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Lard dégénéré, Ars Moriendi, plastique fou et ours luciferien.
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samedi 6 février 2010
Beastly Boys - True killers go DJs
SOME of Britain's most dangerous killers and rapists are learning to mix music like superstar DJs in a hi-tech studio at Broadmoor Asylum.
Five patients at the top security hospital have splashed out thousands of pounds of taxpayers' cash on the latest professional equipment.
The budding DJs - who receive up to £80 a week in benefits - even have a music teacher to help them spin discs in the plush "sound suite".
A Broadmoor insider said: "They ought to be in here to face the music - not make music.
"You cannot believe the equipment they have bought from saving up their benefits and pocket money.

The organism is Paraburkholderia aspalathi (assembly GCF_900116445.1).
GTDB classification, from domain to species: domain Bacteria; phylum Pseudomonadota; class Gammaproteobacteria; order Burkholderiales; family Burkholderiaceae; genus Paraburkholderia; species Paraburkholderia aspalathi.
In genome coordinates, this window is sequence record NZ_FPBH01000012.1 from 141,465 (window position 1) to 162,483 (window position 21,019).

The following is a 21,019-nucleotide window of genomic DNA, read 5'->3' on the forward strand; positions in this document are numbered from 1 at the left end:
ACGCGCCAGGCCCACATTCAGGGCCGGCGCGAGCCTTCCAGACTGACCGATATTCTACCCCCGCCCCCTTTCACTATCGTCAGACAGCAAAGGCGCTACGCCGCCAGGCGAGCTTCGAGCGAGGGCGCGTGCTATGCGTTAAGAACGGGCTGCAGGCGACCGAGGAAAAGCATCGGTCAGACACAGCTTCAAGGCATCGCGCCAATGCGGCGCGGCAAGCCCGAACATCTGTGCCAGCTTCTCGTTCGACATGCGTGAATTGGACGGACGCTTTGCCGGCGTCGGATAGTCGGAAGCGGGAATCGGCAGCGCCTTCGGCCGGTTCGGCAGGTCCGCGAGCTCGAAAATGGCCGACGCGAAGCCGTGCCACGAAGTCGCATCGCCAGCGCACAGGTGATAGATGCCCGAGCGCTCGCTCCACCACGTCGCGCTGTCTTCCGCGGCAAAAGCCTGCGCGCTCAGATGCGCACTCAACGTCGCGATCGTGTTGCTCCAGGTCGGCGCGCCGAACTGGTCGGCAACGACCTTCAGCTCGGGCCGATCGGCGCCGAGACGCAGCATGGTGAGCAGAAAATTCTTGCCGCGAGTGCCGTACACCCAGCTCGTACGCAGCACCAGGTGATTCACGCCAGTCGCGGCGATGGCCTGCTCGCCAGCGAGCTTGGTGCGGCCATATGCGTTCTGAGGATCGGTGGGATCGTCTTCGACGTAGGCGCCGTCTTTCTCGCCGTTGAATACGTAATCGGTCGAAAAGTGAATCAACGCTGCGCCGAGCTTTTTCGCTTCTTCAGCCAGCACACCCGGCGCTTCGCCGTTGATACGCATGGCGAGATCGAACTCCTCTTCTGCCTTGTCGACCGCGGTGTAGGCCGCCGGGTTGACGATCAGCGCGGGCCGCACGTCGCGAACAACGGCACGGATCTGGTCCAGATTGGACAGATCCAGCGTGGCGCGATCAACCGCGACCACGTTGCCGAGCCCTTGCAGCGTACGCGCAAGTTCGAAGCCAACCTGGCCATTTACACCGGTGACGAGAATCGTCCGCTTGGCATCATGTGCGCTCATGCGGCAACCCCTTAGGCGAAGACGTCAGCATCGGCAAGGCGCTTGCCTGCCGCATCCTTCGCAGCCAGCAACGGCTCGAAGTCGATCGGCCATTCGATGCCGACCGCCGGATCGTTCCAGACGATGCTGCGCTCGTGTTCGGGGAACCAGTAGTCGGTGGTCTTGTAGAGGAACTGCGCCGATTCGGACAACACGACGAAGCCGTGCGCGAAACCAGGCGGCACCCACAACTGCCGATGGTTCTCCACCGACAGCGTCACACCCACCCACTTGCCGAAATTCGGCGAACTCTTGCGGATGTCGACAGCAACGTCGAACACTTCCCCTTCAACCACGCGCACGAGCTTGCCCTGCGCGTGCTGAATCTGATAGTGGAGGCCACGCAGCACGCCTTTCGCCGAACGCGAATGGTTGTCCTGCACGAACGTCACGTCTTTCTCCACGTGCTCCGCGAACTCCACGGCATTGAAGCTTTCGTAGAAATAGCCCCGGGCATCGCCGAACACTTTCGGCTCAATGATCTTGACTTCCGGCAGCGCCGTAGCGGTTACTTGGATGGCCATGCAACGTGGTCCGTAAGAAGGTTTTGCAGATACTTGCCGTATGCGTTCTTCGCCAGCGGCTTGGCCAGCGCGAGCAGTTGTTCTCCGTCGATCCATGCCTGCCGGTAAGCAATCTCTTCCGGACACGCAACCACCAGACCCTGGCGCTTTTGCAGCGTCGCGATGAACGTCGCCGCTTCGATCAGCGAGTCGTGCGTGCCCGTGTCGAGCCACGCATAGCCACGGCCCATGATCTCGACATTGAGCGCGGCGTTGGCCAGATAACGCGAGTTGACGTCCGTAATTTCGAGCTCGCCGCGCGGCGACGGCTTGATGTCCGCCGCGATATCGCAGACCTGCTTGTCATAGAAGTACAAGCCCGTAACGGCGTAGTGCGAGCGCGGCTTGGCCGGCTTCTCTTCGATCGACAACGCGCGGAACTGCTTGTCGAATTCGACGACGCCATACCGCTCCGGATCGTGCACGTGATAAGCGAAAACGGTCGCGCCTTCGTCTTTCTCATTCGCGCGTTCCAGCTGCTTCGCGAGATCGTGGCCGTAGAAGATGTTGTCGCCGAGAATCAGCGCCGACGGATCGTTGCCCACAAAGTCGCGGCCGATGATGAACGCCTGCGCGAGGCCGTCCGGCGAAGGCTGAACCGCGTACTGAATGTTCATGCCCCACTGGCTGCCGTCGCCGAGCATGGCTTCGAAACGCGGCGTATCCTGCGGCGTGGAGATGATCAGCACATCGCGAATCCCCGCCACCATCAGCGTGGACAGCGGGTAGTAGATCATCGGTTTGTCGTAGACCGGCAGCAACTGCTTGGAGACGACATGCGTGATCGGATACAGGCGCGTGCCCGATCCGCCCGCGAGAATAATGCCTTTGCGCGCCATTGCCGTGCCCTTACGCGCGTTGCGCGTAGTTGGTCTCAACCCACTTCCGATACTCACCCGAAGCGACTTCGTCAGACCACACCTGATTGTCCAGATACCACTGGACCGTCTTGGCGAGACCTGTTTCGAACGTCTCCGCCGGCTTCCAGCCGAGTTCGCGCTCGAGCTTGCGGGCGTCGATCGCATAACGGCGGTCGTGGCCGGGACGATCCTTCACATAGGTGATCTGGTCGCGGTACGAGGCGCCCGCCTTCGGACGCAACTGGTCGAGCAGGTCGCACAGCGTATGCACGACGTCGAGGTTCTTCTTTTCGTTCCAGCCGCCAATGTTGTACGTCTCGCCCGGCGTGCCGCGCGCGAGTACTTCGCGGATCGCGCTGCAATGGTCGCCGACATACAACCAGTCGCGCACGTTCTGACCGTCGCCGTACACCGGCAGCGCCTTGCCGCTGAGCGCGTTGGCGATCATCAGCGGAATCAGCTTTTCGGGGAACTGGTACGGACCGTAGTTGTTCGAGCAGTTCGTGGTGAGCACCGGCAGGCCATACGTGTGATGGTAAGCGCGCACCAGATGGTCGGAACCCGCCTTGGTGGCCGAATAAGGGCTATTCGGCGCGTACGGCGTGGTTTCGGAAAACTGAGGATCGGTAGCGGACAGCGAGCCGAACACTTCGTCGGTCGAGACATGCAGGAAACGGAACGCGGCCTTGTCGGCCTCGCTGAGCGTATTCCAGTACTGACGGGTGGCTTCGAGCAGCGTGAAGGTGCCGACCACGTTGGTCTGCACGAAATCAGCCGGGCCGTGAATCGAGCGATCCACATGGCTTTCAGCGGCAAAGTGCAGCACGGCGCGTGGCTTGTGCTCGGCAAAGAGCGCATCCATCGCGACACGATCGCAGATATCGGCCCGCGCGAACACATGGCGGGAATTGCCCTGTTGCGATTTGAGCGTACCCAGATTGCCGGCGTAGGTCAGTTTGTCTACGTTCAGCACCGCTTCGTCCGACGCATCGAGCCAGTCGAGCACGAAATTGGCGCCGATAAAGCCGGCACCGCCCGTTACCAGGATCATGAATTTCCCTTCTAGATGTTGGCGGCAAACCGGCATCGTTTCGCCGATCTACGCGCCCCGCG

"They can add it to any wages they get for working in here or any private money they have stashed and get it all brought in by mail order. It's state-of-the-art stuff."
The group, dubbed Beastly Boys after US stars the Beastie Boys, are all classed as highly dangerous and have severe personality disorders.
As well as killers Anthony Joseph, William Jaggs and Jamie Limbrick, the group includes Alex Candiotis, 24, who tried to murder a Broadmoor nurse last year by slitting his throat with a CD case.
He has ordered Numark headphones and turntable equipment. Schizophrenic Barrington McKenzie, 25 - who stabbed a stranger to death in a MUSIC STUDIO - has ordered hip-hop CDs to mix in the education centre at the hospital near Crowthorne, Berks.
The source said: "It is up to them how often they do it. They are encouraged to socialise.
"When you look at what they have done to their victims, it hardly looks like they are paying the price.
"But Broadmoor is an NHS hospital and everyone inside is classed as a patient rather than a criminal so they're treated with kid gloves.
"God only knows what sort of music they come up with.
"Surely there is something a lot more beneficial they could be doing to help the community."
But a Broadmoor spokesman said: "Social activities - particularly those involving music or other creative arts - are a vital part of recovery and risk management.